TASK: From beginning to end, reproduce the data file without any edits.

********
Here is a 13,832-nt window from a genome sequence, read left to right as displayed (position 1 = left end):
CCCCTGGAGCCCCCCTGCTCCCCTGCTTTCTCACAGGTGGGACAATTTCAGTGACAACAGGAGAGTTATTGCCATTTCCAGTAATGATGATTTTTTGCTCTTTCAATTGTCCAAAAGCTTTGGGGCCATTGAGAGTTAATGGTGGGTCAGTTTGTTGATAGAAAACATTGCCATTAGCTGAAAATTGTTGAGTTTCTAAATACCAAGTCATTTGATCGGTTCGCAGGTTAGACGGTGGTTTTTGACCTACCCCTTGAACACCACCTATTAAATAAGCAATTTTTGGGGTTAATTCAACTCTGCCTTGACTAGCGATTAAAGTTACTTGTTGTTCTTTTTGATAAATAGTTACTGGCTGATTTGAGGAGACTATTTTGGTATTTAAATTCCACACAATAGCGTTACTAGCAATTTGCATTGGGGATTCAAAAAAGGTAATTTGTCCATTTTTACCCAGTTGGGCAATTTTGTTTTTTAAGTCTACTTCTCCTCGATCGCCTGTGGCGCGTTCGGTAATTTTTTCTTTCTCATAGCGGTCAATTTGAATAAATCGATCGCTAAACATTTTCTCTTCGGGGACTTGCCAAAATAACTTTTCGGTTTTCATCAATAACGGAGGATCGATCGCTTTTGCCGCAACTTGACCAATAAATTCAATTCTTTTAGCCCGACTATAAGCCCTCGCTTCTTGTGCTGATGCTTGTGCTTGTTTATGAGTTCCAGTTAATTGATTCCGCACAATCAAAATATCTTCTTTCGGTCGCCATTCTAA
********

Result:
Here is a 13,832-nt window from a genome sequence, read left to right as displayed (position 1 = left end):
CCCCTGGAGCCCCCCTGCTCCCCTGCTTTCTCACAGGTGGGACAATTTCAGTGACAACAGGAGAGTTATTGCCATTTCCAGTAATGATGATTTTTTGCTCTTTCAATTGTCCAAAAGCTTTGGGGCCATTGAGAGTTAATGGTGGGTCAGTTTGTTGATAGAAAACATTGCCATTAGCTGAAAATTGTTGAGTTTCTAAATACCAAGTCATTTGATCGGTTCGCAGGTTAGACGGTGGTTTTTGACCTACCCCTTGAACACCACCTATTAAATAAGCAATTTTTGGGGTTAATTCAACTCTGCCTTGACTAGCGATTAAAGTTACTTGTTGTTCTTTTTGATAAATAGTTACTGGCTGATTTGAGGAGACTATTTTGGTATTTAAATTCCACACAATAGCGTTACTAGCAATTTGCATTGGGGATTCAAAAAAGGTAATTTGTCCATTTTTACCCAGTTGGGCAATTTTGTTTTTTAAGTCTACTTCTCCTCGATCGCCTGTGGCGCGTTCGGTAATTTTTTCTTTCTCATAGCGGTCAATTTGAATAAATCGATCGCTAAACATTTTCTCTTCGGGGACTTGCCAAAATAACTTTTCGGTTTTCATCAATAACGGAGGATCGATCGCTTTTGCCGCAACTTGACCAATAAATTCAATTCTTTTAGCCCGACTATAAGCCCTCGCTTCTTGTGCTGATGCTTGTGCTTGTTTATGAGTTCCAGTTAATTGATTCCGCACAATCAAAATATCTTCTTTCGGTCGCCATTCTAA